The marmalade’s original intention was for cocktail experimenting. When that went terribly wrong the jar sat lonely in the fridge until I found the perfect recipe that would accomplish three things: 1. Satisfy my craving for something sweet with my coffee. 2. Give something new for you to look at while I’m gone, which brings me to point 3. Get us even more excited about our trip to London. We leave today. I’m procrastinating packing as we speak.
This cake was more than just dessert (or breakfast) it allowed me to follow (and adjust quite a bit) someone else’s recipe. I creamed butter and sugar together without the looming pressure that it had to be perfect. I paid attention to the way the oil in the orange zest sprayed the parchment as I zested its vibrant skin because I wasn’t needing to pay attention to anything else. I just wanted to bake.
With three weeks left until my manuscript is due I’ve been working very intensely to get all the details right on the recipes you’ll meet in 2015. And while I’ve loved nearly every minute of this process, I’m tired. My generally right brain mind has been wandering into the left side more than it’s comfortable with. Wait, is it the other way around? Oh I don’t know, all that to say, I’m tired. Which makes this little jaunt to London pretty darn perfect. I’m excited to be inspired by other people’s food. To learn new tastes, new traditions and new recipes. There will also be visits to museums in between the restaurants to remind myself of my passion outside of food. And there will be moments of no plans, just wandering the street with my husband until we find a cozy pub to duck in to.
If you have any recommendations for us I’d love to hear them. Follow along on Twitter, Facebook and Instagram as I’ll be posting about our trip. Follow the hashtag #travelbrillianty. Thursday through Saturday I’ll be working with Marriott Hotels as they develop an idea for a healthy vending machine.
Until then, pour yourself some tea and make this lightly sweetened, currant studded and citrusy cake.
Currant and Orange Marmalade Tea Cake
adapted from Nigel Slater’s recipe
1 1/2 sticks / 175 g butter, soft
3/4 cup / 175 g sugar
1 teaspoon vanilla extract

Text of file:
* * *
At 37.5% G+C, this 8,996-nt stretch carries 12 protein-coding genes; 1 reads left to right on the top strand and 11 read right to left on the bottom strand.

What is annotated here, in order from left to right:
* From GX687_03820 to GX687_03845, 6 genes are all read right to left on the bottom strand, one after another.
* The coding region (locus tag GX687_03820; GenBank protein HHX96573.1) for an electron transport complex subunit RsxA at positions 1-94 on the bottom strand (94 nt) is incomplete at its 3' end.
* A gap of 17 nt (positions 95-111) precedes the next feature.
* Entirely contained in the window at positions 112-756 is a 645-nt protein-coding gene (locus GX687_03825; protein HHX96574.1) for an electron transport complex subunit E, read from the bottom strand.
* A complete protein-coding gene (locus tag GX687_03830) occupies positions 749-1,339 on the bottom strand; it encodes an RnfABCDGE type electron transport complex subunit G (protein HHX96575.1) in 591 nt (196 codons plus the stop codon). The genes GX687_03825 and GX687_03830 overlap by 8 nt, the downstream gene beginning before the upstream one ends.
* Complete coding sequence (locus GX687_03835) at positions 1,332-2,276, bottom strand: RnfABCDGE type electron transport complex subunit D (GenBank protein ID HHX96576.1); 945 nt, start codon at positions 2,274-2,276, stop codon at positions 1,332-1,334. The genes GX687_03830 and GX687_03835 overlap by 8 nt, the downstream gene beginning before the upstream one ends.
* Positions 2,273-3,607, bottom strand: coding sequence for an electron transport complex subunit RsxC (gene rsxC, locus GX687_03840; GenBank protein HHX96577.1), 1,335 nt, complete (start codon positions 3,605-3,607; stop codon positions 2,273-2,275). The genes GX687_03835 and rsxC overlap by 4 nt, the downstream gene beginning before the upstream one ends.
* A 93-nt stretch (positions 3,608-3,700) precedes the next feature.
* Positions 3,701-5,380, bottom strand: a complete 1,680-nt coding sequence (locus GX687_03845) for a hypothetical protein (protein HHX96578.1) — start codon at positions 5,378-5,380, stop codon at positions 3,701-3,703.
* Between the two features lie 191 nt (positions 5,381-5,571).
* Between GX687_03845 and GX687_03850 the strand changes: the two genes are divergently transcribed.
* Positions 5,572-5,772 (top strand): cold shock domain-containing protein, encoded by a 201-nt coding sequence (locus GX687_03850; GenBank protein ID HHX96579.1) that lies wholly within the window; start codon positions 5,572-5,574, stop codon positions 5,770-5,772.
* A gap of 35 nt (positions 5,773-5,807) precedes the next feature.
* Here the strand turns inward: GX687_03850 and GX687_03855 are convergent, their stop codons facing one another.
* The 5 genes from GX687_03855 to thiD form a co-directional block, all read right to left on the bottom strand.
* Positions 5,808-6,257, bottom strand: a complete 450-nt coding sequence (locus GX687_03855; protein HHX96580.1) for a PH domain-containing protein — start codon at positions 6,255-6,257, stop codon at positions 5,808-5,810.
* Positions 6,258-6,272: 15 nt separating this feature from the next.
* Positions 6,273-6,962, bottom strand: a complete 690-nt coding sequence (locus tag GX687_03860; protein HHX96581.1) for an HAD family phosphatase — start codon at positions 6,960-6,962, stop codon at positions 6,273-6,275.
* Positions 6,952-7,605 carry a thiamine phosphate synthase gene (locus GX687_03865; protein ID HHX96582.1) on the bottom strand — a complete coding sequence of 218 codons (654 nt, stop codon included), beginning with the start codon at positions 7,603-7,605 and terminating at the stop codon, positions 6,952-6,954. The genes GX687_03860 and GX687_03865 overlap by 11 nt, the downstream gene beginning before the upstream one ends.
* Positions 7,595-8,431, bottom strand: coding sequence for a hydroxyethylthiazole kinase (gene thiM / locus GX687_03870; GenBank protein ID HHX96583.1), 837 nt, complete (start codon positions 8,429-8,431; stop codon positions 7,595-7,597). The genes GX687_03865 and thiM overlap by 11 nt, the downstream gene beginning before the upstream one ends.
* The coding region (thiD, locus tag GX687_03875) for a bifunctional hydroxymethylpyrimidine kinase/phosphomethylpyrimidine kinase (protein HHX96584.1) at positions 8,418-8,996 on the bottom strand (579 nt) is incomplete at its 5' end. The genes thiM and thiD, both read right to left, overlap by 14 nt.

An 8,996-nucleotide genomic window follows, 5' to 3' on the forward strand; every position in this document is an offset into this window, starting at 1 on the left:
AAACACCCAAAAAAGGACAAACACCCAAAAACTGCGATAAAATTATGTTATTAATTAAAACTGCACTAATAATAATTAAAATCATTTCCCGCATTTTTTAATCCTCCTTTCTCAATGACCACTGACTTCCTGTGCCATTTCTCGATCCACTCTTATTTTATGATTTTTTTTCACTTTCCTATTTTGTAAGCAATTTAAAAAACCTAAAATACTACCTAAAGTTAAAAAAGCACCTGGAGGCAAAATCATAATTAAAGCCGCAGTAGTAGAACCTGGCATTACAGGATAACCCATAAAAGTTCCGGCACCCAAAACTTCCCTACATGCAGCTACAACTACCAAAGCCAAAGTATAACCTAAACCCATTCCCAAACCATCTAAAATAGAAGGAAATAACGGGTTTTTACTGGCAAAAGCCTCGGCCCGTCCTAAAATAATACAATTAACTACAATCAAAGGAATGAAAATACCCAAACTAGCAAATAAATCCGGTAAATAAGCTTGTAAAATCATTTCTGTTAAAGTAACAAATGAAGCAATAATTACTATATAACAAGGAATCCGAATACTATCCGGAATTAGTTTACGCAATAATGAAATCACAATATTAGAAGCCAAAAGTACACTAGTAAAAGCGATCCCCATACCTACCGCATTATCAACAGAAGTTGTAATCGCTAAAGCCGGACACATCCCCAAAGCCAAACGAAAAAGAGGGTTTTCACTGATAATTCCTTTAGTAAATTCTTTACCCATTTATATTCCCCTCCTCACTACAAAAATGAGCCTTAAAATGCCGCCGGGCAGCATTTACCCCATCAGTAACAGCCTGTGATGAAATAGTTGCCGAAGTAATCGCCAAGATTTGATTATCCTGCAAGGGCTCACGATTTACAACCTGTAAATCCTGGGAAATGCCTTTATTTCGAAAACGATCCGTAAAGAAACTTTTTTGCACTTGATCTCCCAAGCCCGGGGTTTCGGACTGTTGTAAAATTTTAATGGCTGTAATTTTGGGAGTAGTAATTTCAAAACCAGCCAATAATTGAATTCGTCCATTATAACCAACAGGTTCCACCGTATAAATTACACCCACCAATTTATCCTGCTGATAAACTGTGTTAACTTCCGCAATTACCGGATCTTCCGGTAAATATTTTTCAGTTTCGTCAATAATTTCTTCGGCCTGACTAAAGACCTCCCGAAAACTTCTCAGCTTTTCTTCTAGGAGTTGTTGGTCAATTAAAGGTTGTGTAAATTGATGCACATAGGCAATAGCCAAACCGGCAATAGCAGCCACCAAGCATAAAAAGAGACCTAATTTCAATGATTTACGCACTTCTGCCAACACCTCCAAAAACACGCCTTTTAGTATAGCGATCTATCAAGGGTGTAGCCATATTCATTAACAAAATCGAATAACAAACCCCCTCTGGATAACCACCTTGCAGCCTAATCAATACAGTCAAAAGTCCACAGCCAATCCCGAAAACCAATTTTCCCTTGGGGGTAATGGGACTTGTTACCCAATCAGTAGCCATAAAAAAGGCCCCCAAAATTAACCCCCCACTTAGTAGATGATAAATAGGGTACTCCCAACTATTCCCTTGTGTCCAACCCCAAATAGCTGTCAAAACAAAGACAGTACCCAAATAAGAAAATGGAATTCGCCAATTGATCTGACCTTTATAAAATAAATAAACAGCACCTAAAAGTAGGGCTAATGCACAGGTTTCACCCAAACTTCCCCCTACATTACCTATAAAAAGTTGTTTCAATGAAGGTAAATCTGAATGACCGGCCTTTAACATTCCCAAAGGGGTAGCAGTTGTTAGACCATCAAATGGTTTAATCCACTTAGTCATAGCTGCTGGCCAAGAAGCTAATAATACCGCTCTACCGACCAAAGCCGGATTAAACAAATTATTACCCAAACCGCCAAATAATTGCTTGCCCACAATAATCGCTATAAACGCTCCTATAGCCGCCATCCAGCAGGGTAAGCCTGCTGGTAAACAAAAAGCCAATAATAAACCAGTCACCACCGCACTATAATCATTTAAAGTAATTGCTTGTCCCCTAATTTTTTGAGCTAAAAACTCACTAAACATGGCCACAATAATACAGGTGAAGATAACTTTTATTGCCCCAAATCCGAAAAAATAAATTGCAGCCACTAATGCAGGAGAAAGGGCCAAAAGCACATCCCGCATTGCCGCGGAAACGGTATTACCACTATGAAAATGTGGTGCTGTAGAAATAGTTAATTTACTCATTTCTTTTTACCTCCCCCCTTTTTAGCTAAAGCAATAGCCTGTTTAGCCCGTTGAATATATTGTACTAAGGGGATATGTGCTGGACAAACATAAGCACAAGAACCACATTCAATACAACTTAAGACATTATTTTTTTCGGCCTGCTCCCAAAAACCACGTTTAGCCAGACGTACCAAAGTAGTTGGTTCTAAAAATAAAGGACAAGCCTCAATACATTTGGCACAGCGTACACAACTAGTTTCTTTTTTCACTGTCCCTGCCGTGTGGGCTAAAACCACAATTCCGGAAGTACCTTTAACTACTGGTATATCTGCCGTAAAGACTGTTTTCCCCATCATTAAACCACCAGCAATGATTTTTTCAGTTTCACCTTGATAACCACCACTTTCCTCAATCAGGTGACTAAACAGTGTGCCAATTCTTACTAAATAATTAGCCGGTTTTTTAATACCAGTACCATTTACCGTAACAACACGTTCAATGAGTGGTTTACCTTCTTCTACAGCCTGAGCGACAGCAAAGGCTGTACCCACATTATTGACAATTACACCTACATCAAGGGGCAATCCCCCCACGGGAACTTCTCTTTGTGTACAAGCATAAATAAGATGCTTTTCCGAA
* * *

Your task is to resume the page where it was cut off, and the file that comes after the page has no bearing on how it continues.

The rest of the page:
1 1/4 cups / 170 g all-purpose flour
1/2 teaspoon kosher salt
1 1/2 teaspoons baking powder
2/3 cups / 90 g dried currants
2 tablespoons orange juice
2 tablespoons Cointreau
1/4 cup / 75 g marmalade
zest from 1 orange
Preheat the oven to 350°F. Butter and line the bottom of a loaf pan with parchment.
In a small bowl or saucepan add the currants, orange juice and Cointreau (or other orange liquor). Warm this mixture then stir in the orange zest and marmalade. Set aside to cool while you mix the cake.
In the bowl of a stand mixer fitted with the paddle attachment cream the butter and sugar until very light, about 5 minutes on medium speed. Scrape down the bowl then turn the mixer on medium low and add the eggs one at a time. Stir in the vanilla and then scrape down the bowl again.
Combine the flour, salt and baking powder in a bowl and whisk to combine and aerate the dry ingredients. This helps keep the final cake light in texture.
Add the dry ingredients to the batter and mix on low until just combined. Slowly beat in the currant mixture. Take the bowl off of the mixer and finish mixing by hand with a rubber spatula.
Pour the batter into the prepared pan and bake for 40 to 45 minutes until the cake springs back when gently pressed.
Let the cake cool in the pan for 5 minutes before inverting and cooling on a rack.
If you’d like to ice the cake combine about 1 1/2 cups of powdered sugar with enough orange juice (for me this was the juice from half an orange) to make a pourable icing. I also added a pinch of salt. Pour the icing all over the cake while it is just warm
The flavor of the cake is more pronounced and set the next day.